AJC CEO David Harris on International Holocaust Remembrance Day
Brussels, 23 February 2020 – The AJC Transatlantic Institute condemned today’s antisemitic Aalst carnival parade which was allowed to occur unhindered by Belgian authorities. AJC urged Belgian and European Union leaders to condemn the costumes and called on the EU to investigate Belgium....
Brussels, 21 February 2020 – The AJC Transatlantic Institute called on Belgian authorities to prohibit the organizers of the Aalst carnival from displaying antisemitic floats at this Sunday’s parade.
Last year, the puppets parading through the Flemish city displayed Nazi-era...
Writing in the French daily Le Figaro, AJC Paris director Anne-Sophie Sebban-Bécache and Fondapol‘s head of research Victor Delage write that the AJC-Fondapol survey shows that “extreme right-wing antisemitism has not disappeared and antisemitism on the extreme left has resurfaced over the last 20 years or so, but it is Islamist antisemitism that is asserting itself most forcefully.”
EU Commission Vice President Margaritis Schinas delivered a powerful keynote address at an International Holocaust Remembrance Day event co-organized by the AJC Transatlantic Institute. Seventy-five years after the liberation of Auschwitz, Vice President Schinas underlined Europe’s collective duty of remembering the past and fighting the current resurgence of antisemitism, including by implementing the International Holocaust Remembrance Alliance (IHRA) definition.
On the eve of International Holocaust Remembrance Day, the Mecca-based Muslim World League Secretary General Dr. Mohammad bin Abdulkarim Al-Issa and AJC CEO David Harris led a groundbreaking joint visit of Muslims and Jews to Auschwitz. With 62 Muslims, including 25 prominent religious leaders from some 28 countries, the mission brought the most senior Islamic leadership delegation to ever visit a Nazi German death camp. Following a memorial prayer for the dead, Dr. Al-Issa said: “To be here, among the children of Holocaust survivors and members of the Jewish and Islamic communities, is both a sacred duty and a profound honor."
McGill University’s student government condemned a Jewish student leader for accepting an invitation to travel to Israel and the Palestinian Territories, but said nothing about his fellow student who isn’t Jewish. The victims of BDS, it seems, are the students and the state of higher education in North America, argues AJC’s Global Director of Young Leadership Seffi Kogen in The Forward. After all, when it comes to Israel, “illiteracy becomes a virtue, and students who seek to learn are ostracized and shamed.”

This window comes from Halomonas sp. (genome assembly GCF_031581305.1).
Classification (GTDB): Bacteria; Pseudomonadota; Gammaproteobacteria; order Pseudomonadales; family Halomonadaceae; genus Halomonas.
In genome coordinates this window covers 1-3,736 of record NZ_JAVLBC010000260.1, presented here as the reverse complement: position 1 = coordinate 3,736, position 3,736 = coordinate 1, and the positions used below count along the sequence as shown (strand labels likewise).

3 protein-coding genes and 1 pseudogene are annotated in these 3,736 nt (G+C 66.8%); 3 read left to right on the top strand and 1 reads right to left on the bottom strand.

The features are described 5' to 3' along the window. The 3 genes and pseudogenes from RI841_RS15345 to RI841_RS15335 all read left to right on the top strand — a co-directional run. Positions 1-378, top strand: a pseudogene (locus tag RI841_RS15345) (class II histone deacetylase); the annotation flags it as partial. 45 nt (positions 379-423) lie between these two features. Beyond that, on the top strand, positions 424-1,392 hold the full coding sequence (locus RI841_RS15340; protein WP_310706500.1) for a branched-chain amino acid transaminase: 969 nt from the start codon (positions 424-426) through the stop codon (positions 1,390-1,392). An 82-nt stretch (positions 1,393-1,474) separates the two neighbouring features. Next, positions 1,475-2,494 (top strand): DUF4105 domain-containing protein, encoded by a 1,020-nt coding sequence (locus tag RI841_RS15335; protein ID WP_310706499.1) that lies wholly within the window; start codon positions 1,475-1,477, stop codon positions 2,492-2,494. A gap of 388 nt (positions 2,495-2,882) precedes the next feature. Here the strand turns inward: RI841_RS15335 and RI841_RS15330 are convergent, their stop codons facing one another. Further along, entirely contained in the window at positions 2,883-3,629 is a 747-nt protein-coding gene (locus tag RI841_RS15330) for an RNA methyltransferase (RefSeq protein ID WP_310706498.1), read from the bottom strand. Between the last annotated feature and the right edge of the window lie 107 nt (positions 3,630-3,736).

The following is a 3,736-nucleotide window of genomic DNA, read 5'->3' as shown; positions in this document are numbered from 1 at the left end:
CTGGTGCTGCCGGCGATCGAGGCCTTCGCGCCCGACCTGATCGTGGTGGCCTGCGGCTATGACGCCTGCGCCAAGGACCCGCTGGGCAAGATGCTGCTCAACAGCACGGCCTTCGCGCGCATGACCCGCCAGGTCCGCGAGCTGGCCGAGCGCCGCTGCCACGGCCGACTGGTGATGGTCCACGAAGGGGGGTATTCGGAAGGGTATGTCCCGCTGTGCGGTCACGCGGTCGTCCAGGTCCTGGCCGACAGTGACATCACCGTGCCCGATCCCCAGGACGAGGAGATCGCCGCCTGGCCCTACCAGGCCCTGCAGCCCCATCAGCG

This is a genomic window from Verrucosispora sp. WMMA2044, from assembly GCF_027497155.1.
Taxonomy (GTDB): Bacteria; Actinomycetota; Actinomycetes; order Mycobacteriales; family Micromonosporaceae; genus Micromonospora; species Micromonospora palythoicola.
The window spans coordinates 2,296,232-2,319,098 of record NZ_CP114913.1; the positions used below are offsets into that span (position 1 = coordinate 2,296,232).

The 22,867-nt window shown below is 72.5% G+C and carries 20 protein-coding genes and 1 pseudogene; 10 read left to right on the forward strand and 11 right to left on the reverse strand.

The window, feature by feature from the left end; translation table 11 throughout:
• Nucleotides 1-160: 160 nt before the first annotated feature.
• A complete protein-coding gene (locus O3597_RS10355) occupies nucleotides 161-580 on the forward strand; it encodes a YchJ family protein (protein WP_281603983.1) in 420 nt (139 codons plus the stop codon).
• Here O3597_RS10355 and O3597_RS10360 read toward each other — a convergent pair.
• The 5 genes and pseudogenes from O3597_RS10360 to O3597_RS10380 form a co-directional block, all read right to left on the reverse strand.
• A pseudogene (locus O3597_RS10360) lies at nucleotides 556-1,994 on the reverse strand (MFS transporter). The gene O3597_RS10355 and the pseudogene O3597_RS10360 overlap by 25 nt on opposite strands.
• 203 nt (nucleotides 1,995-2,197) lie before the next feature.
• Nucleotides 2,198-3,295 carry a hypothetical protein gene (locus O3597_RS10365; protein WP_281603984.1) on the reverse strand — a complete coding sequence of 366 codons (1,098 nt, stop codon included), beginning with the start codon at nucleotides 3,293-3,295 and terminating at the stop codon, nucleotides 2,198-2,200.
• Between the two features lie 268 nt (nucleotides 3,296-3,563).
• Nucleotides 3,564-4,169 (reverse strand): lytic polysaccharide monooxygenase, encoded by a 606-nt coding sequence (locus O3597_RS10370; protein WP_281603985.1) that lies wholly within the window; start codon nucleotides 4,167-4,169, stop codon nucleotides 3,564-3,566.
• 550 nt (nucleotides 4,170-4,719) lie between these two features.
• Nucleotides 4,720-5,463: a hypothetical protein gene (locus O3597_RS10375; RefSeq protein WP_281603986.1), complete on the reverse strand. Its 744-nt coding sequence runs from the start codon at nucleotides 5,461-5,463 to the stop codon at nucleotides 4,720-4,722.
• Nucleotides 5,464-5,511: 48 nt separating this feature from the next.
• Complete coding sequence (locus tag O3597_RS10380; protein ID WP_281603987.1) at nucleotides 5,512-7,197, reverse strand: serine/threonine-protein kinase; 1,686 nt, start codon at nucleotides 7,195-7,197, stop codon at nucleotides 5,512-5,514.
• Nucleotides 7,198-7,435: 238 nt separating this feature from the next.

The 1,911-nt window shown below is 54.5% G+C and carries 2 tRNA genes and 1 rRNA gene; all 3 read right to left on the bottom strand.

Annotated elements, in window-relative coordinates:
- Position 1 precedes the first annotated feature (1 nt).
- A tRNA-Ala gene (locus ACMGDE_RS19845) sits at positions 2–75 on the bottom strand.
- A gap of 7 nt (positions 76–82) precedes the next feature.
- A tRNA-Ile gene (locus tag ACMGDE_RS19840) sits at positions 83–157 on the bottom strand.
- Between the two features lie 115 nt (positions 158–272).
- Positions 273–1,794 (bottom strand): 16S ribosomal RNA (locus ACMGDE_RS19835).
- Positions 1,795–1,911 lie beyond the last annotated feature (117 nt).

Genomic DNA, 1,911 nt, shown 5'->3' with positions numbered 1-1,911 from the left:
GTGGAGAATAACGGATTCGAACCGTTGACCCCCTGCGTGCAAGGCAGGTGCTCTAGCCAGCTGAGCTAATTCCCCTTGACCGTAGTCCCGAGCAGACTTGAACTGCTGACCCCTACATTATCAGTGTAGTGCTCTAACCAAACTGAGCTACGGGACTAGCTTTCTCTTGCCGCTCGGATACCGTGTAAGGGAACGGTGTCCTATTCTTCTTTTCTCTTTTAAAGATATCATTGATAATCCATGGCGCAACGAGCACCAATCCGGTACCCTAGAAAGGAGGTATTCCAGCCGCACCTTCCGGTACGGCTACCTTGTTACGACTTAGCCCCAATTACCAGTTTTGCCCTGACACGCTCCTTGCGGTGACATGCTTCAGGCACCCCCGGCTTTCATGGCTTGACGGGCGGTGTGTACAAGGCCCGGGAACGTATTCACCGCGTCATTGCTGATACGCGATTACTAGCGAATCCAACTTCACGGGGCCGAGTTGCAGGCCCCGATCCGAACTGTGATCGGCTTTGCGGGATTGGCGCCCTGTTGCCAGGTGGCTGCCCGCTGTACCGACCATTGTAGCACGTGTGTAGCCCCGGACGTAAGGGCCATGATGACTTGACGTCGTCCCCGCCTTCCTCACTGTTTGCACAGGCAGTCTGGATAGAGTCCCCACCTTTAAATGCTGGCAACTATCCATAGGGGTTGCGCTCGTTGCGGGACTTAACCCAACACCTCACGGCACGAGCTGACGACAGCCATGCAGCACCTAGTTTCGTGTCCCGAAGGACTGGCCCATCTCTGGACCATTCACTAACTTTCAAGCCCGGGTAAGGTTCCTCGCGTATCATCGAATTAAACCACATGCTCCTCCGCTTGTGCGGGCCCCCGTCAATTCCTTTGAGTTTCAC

Who better to weigh in on antisemitism than Jews? AJC Chief Advocacy Officer Daniel Elbaum presents in The Times of Israel AJC’s just-released landmark survey of U.S. Jews: 84% believe the statement “Israel has no right to exist” is indeed antisemitic. Over 80% said the BDS (boycott, divestment, and sanctions) movement is mostly antisemitic or has antisemitic supporters.
A first in the world body’s history, a UN human rights expert issued a report dealing exclusively with antisemitism. Writing in The Times of Israel, Felice Gaer, head of AJC's Jacob Blaustein Institute, praised the historic report for confronting antisemitism as a human rights problem. It urges all UN countries to adopt the International Holocaust Remembrance Alliance (IHRA) definition of antisemitism, including Holocaust denial and the rejection of Israel’s right to exist.
In his latest article in New Europe, AJC Transatlantic Institute Director Daniel Schwammenthal unmasks the patently antisemitic Boycott, Divestment and Sanctions (BDS) movement. The group seeks nothing less than the de-facto dismemberment of a UN Member State: “Irrespective of whether that state in question is Jewish or say, Irish, to call for its end cannot possibly be considered a “legitimate political position.”
Germany’s leading weekly news magazine Der Spiegel faced heavy criticism for publishing a piece entitled ‘Lobbying in the Bundestag: How Two Organizations Control Germany’s Middle East policy.’ AJC Berlin’s Assistant Director Remko Leemhuis writes in The Algemeiner that the article - light on facts and rife with anti-Jewish tropes - is eroding the post-war consensus on antisemitism in Germany.